by HELEN GEIB
Today I ventured outside my cultural comfort zone and went to see the latest film by one man entertainment juggernaut Tyler Perry, Tyler Perry’s The Family That Preys. Although the film was listed on the theater marquee as “Tyler Perry,” my request for a ticket to “The Family That Preys” was met with a blank stare, and Perry wrote the screenplay and directed, Family is not typical of Perry’s body of work, and perhaps for that reason not a fair test of his ability to connect with his audience. While he does appear in the film, he has modest screen time playing a man who looks like Tyler Perry dressed as an ordinary construction worker. I thus remain familiar with his insanely popular “Madea” character only by repute and the evidence of the teaser trailer for Madea Goes to Jail, which I can now inform you is set to open in Spring of ’09.
The “family that preys” is Charlotte Wainwright (Kathy Bates), her son William (Cole Hauser), and William’s wife Jillian (KaDee Strickland). The family that is preyed upon, sort of, is Alice (Alfre Woodard), daughter Andrea (Sanaa Lathan) and her husband Chris (Rockmond Dunbar), and daughter Pam (Taraji P. Henson) and her husband Ben (Perry). Robin Givens rounds out the large principal cast as Abby, chief operating officer of the Wainwright’s construction firm.
The film has even more narrative strands than cast members. Charlotte and Alice, best friends for 30 years, take a cross country road trip in a classic convertible. Charlotte and William are constantly going for each other’s jugulars. William and Andrea are having an affair. Construction worker Chris wants to start his own construction company, but Andrea doesn’t support him. Charlotte despises Jillian and Jillian is intimidated by Charlotte. Andrea and Pam loathe each other. William wants to wrest control of the company from Charlotte. Charlotte’s odd behavior screams terminal illness. Abby excoriates Andrea for giving “sisters” everywhere a bad name. Pam thinks Ben should be more ambitious and Ben thinks the couple should concentrate on fiscal prudence, putting a tiny strain on their marriage. Alice owns a diner, gives free meals to a former customer who fell on hard times and became homeless, sings in her church’s choir, and tries to mediate between her daughters.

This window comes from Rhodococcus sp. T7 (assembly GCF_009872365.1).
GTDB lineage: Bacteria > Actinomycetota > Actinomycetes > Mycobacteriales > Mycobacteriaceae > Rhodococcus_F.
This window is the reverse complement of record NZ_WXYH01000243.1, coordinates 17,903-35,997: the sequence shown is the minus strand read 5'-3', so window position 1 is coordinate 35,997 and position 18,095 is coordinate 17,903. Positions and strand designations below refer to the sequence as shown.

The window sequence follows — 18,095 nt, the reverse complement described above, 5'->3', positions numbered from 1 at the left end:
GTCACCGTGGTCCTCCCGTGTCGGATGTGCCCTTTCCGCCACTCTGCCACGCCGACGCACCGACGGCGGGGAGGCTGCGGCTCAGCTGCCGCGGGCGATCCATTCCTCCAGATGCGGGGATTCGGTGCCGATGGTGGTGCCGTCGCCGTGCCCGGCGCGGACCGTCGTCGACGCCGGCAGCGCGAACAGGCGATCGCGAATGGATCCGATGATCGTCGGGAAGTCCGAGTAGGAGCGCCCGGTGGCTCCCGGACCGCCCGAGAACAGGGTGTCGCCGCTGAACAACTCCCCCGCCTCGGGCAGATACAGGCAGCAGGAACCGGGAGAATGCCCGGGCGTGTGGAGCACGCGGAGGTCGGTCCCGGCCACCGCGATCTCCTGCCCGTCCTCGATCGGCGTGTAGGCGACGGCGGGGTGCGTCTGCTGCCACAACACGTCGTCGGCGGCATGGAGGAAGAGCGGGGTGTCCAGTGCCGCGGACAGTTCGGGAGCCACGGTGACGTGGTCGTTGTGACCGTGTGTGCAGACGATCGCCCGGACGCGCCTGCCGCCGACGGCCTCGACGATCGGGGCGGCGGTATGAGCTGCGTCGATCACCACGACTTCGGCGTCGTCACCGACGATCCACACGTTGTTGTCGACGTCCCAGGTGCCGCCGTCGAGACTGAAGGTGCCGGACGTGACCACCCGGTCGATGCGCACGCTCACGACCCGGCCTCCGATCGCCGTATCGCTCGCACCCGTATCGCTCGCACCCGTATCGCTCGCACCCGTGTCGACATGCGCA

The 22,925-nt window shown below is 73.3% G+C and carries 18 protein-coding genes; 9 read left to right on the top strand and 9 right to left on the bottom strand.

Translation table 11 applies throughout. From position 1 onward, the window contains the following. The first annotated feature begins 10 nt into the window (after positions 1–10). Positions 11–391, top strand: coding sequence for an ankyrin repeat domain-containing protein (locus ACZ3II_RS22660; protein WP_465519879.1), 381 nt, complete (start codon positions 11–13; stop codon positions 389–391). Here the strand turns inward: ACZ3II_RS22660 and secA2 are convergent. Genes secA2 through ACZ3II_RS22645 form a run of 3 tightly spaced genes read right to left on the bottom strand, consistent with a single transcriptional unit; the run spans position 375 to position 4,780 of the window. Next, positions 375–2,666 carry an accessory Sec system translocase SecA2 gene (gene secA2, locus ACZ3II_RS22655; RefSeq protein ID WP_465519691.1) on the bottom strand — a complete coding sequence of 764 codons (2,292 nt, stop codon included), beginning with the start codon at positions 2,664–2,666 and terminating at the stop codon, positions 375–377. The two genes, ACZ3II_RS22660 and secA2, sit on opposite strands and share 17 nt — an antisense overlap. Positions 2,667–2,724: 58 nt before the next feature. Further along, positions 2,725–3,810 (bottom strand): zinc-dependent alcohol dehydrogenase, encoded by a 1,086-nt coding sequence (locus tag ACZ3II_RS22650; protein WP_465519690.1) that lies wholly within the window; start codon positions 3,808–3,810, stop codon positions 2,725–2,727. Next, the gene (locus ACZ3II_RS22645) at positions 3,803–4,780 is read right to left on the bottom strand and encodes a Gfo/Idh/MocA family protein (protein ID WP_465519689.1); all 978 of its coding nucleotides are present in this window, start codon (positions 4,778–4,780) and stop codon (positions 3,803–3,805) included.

As the foregoing paragraph suggests, Family is like a season long primetime television soap opera condensed to just under a two hour running time. It has the visual aesthetic to match, yet despite its over-abundance of storylines, a plodding pace. To call the characterizations one-dimensional is practically generous. The characters are, almost without exception, wholly static and lifeless. Characters’ backgrounds and relationships are sketched in a cursory fashion and there is no character development. It is especially lamentable to see the highly talented and gorgeous Lathan stuck with the one-note Andrea, who is never allowed to be more than a shrill harpy.
The minor exception to this dreary verdict is the Charlotte and Alice pairing. In stark contrast to the rest of the characters, Charlotte and Alice show a faint and limited approximation of life. Despite the hoary filmic contrivance of the bonding road trip, in their scenes together Bates and Woodard manage to suggest women who are close friends of long standing. If Family had focused wholeheartedly on making its points through the medium of the older women’s friendship, it might have had some dramatic value.
As I was watching the film, I attempted to distract myself from my boredom by speculating about why Perry made this film. The most likely answer that occurred to me is that it gave him a chance to deliver Madea’s homespun wisdom by proxy. Much of Alice’s dialogue consists of faith-based aphorisms and as the pathetic and unpleasant Andrea’s life unravels, the film is punctuated by a series of mini-sermons by Alice, Pam, and Abby.
The sermons elicited cheers from a group of women in the audience. The cheering was especially loud after Chris delivered a backhanded blow to Andrea’s face that literally knocked her up and over a piece of furniture before she hit the floor hard. The enthusiastic audience response was even more disturbing than Alice and Pam’s complaisance as witnesses. On the basis of the rest of the film, I think that Perry did not intend to elicit applause with that scene. I offer up this anecdote as further evidence of the utter ineptitude of the film’s writing and direction.